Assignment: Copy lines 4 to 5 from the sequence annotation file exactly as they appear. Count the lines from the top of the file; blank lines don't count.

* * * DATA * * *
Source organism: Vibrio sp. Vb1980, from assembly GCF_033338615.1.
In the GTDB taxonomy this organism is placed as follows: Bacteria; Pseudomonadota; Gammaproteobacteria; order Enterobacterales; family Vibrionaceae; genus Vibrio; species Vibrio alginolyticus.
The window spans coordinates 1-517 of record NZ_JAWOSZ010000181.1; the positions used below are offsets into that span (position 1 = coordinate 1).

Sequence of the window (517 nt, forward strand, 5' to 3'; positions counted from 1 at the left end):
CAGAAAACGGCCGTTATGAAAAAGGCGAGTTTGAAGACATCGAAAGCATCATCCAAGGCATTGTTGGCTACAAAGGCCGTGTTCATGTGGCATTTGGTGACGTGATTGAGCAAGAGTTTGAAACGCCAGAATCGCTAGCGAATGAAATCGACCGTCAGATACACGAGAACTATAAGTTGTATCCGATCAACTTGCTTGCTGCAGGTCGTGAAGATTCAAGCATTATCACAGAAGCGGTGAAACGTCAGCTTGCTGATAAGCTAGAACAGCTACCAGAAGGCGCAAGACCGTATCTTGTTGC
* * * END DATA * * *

Sequence of the window (517 nt, forward strand, 5' to 3'; positions counted from 1 at the left end):
CAGAAAACGGCCGTTATGAAAAAGGCGAGTTTGAAGACATCGAAAGCATCATCCAAGGCATTGTTGGCTACAAAGGCCGTGTTCATGTGGCATTTGGTGACGTGATTGAGCAAGAGTTTGAAACGCCAGAATCGCTAGCGAATGAAATCGACCGTCAGATACACGAGAACTATAAGTTGTATCCGATCAACTTGCTTGCTGCAGGTCGTGAAGATTCAAGCATTATCACAGAAGCGGTGAAACGTCAGCTTGCTGATAAGCTAGAACAGCTACCAGAAGGCGCAAGACCGTATCTTGTTGC